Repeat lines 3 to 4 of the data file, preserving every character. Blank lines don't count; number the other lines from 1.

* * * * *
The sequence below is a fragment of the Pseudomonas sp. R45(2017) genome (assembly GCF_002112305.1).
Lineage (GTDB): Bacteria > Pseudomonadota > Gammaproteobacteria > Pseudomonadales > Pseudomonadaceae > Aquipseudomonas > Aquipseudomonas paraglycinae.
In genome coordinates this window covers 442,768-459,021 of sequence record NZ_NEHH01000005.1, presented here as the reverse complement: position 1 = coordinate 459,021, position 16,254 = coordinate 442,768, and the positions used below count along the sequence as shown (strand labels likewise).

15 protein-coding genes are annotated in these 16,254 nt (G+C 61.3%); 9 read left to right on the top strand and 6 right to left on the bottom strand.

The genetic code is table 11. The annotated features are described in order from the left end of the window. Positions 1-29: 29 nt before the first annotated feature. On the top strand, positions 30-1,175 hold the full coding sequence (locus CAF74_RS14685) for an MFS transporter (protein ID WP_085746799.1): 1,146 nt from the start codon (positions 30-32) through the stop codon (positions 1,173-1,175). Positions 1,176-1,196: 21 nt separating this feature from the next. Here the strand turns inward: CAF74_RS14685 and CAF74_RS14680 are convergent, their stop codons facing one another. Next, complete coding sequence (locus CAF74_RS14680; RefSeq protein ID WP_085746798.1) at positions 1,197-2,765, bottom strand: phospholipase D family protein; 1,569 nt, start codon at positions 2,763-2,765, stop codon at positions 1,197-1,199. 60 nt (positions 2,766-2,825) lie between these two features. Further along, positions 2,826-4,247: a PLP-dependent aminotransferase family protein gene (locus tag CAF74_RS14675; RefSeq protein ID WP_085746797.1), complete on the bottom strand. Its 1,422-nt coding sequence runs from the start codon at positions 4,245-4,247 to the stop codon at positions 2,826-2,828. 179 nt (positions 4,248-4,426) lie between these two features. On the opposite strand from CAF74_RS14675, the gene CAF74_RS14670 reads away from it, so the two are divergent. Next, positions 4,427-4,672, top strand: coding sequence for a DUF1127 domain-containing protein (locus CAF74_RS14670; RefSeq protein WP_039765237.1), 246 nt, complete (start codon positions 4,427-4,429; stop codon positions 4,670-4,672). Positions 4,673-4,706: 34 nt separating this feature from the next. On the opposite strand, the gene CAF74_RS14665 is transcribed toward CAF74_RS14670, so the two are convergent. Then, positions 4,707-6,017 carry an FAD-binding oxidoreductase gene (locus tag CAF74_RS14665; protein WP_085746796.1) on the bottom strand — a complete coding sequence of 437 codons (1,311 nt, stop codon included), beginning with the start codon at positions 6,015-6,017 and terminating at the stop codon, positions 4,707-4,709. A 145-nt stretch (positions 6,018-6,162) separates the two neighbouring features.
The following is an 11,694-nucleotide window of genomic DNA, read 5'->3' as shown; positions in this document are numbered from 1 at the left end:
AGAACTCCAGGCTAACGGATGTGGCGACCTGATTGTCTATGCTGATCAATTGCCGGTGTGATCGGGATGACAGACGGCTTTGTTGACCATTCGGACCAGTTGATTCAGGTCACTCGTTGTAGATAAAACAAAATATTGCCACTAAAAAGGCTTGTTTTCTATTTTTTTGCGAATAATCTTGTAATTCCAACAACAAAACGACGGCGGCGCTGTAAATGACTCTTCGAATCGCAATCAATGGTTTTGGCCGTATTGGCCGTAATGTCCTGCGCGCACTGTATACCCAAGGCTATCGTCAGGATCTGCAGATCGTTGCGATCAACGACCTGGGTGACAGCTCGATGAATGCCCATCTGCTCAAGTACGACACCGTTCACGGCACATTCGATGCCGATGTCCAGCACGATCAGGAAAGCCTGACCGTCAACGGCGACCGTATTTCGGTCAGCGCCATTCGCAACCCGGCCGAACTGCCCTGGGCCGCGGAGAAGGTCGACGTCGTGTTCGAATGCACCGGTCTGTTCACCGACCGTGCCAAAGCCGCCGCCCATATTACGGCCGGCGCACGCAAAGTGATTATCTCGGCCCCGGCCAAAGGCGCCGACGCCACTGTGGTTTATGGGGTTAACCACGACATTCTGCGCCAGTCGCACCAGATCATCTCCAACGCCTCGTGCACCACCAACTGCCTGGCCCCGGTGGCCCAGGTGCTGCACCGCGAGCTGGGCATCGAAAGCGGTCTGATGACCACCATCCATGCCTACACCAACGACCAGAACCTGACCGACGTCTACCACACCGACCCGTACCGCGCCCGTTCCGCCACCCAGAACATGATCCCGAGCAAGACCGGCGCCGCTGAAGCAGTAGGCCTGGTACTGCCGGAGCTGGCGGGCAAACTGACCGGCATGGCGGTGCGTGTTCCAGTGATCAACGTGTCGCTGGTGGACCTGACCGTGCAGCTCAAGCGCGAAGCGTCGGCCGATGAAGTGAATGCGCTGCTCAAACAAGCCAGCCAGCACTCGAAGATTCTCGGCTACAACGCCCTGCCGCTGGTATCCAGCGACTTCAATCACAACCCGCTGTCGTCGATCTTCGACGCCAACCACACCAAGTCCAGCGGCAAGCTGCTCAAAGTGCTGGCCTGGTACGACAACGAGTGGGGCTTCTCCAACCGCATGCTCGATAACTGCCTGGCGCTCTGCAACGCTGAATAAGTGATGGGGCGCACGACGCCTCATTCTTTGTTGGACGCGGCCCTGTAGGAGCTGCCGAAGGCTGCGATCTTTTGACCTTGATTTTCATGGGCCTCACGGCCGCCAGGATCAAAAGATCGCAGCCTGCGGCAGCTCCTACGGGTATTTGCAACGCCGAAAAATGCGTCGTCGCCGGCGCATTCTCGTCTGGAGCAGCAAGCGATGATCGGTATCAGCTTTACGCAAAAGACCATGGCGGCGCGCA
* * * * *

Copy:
In genome coordinates this window covers 442,768-459,021 of sequence record NZ_NEHH01000005.1, presented here as the reverse complement: position 1 = coordinate 459,021, position 16,254 = coordinate 442,768, and the positions used below count along the sequence as shown (strand labels likewise).

15 protein-coding genes are annotated in these 16,254 nt (G+C 61.3%); 9 read left to right on the top strand and 6 right to left on the bottom strand.